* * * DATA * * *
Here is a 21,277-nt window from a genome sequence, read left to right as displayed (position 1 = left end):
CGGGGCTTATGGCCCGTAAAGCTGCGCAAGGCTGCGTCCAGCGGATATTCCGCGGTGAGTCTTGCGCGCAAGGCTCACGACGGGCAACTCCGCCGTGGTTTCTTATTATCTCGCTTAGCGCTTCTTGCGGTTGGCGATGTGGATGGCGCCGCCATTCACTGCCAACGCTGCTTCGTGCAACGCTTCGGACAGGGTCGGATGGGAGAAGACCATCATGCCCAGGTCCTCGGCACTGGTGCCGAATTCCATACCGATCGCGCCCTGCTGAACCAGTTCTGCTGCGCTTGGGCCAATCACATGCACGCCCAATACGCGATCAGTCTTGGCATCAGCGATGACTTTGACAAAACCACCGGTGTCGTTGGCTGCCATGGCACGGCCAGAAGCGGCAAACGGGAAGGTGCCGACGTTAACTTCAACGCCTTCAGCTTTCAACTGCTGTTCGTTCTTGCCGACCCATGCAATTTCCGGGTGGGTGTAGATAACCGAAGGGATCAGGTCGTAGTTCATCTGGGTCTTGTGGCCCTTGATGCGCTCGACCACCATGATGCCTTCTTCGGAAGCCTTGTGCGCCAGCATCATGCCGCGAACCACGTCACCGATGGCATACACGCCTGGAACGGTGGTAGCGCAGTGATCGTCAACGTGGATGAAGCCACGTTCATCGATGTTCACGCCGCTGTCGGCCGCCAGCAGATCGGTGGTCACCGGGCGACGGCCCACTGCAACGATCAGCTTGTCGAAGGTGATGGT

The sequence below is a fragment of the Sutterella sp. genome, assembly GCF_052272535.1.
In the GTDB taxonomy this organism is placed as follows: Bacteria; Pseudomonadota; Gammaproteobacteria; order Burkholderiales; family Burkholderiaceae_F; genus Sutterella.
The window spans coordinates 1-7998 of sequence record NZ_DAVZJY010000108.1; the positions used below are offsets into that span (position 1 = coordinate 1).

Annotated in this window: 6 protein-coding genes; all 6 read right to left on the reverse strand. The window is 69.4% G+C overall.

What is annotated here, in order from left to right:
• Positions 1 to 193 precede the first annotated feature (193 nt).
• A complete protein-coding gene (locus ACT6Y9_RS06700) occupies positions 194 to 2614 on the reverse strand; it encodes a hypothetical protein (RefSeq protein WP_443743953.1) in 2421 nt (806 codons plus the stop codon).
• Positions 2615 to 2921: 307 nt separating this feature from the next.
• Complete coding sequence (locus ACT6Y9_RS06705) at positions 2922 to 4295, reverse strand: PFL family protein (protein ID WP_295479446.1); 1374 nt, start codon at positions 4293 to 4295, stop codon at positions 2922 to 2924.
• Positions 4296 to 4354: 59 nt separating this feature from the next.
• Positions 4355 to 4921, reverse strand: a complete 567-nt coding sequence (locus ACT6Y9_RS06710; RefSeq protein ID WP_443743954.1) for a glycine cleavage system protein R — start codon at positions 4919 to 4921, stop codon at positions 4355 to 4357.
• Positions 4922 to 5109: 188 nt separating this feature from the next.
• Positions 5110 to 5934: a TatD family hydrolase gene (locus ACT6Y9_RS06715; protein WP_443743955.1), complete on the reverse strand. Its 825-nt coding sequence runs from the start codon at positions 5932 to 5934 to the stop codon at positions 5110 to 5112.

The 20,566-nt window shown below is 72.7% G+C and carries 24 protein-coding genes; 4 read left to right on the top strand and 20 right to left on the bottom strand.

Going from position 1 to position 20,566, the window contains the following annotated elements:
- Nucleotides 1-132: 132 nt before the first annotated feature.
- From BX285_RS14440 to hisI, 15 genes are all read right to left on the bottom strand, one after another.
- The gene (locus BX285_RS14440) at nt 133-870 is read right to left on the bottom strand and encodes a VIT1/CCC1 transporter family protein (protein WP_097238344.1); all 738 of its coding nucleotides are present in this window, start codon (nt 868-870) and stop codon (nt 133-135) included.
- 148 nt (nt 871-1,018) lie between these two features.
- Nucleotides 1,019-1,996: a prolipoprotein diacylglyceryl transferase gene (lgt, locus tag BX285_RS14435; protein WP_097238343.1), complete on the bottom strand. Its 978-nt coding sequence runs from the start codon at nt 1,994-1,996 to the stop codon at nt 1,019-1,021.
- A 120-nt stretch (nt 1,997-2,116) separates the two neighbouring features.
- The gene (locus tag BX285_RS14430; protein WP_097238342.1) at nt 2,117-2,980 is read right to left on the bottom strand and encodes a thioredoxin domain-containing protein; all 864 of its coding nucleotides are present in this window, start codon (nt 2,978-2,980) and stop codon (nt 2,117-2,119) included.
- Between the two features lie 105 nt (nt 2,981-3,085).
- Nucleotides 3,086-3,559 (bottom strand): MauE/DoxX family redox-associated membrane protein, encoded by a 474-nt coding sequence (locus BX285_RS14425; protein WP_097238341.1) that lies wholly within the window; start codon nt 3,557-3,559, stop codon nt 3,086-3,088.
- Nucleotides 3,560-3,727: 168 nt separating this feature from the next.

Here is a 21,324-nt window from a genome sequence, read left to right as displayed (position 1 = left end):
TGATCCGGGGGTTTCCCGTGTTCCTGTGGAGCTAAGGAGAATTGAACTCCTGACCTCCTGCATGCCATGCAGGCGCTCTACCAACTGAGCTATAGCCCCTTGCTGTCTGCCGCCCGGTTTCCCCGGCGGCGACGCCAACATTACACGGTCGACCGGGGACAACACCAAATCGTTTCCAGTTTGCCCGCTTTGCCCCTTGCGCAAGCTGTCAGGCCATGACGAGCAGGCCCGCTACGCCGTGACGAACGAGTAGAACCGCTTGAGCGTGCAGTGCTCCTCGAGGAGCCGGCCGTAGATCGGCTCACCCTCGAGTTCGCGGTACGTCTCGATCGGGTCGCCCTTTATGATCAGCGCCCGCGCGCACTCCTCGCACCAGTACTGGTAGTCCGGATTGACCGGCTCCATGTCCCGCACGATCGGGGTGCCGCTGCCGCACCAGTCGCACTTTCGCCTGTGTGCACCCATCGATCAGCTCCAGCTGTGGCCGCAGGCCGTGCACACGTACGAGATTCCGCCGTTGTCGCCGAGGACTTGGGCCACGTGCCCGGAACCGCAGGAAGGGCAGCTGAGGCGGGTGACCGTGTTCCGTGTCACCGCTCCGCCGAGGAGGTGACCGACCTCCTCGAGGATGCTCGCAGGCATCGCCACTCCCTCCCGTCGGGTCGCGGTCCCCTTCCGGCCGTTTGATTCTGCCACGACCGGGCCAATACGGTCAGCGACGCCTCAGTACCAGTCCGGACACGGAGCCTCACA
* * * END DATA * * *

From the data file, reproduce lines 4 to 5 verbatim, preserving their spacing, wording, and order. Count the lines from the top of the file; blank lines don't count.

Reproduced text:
In the GTDB taxonomy this organism is placed as follows: Bacteria; Pseudomonadota; Gammaproteobacteria; order Burkholderiales; family Burkholderiaceae_F; genus Sutterella.
The window spans coordinates 1-7998 of sequence record NZ_DAVZJY010000108.1; the positions used below are offsets into that span (position 1 = coordinate 1).